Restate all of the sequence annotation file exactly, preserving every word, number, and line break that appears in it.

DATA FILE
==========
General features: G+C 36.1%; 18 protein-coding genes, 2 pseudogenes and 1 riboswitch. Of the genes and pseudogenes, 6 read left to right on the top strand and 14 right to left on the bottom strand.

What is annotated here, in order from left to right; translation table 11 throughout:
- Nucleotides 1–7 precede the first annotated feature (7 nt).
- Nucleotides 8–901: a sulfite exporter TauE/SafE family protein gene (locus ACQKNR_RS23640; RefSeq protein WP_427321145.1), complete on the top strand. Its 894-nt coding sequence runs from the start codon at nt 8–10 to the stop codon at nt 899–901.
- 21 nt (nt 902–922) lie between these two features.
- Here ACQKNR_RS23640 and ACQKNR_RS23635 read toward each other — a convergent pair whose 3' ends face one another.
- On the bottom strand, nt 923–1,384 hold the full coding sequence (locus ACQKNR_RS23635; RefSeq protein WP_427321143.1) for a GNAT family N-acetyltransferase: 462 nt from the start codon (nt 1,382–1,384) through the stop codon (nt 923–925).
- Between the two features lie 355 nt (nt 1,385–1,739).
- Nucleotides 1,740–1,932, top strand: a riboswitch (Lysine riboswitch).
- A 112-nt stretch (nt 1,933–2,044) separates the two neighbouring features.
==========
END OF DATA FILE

General features: G+C 36.1%; 18 protein-coding genes, 2 pseudogenes and 1 riboswitch. Of the genes and pseudogenes, 6 read left to right on the top strand and 14 right to left on the bottom strand.

What is annotated here, in order from left to right; translation table 11 throughout:
- Nucleotides 1–7 precede the first annotated feature (7 nt).
- Nucleotides 8–901: a sulfite exporter TauE/SafE family protein gene (locus ACQKNR_RS23640; RefSeq protein WP_427321145.1), complete on the top strand. Its 894-nt coding sequence runs from the start codon at nt 8–10 to the stop codon at nt 899–901.
- 21 nt (nt 902–922) lie between these two features.
- Here ACQKNR_RS23640 and ACQKNR_RS23635 read toward each other — a convergent pair whose 3' ends face one another.
- On the bottom strand, nt 923–1,384 hold the full coding sequence (locus ACQKNR_RS23635; RefSeq protein WP_427321143.1) for a GNAT family N-acetyltransferase: 462 nt from the start codon (nt 1,382–1,384) through the stop codon (nt 923–925).
- Between the two features lie 355 nt (nt 1,385–1,739).
- Nucleotides 1,740–1,932, top strand: a riboswitch (Lysine riboswitch).
- A 112-nt stretch (nt 1,933–2,044) separates the two neighbouring features.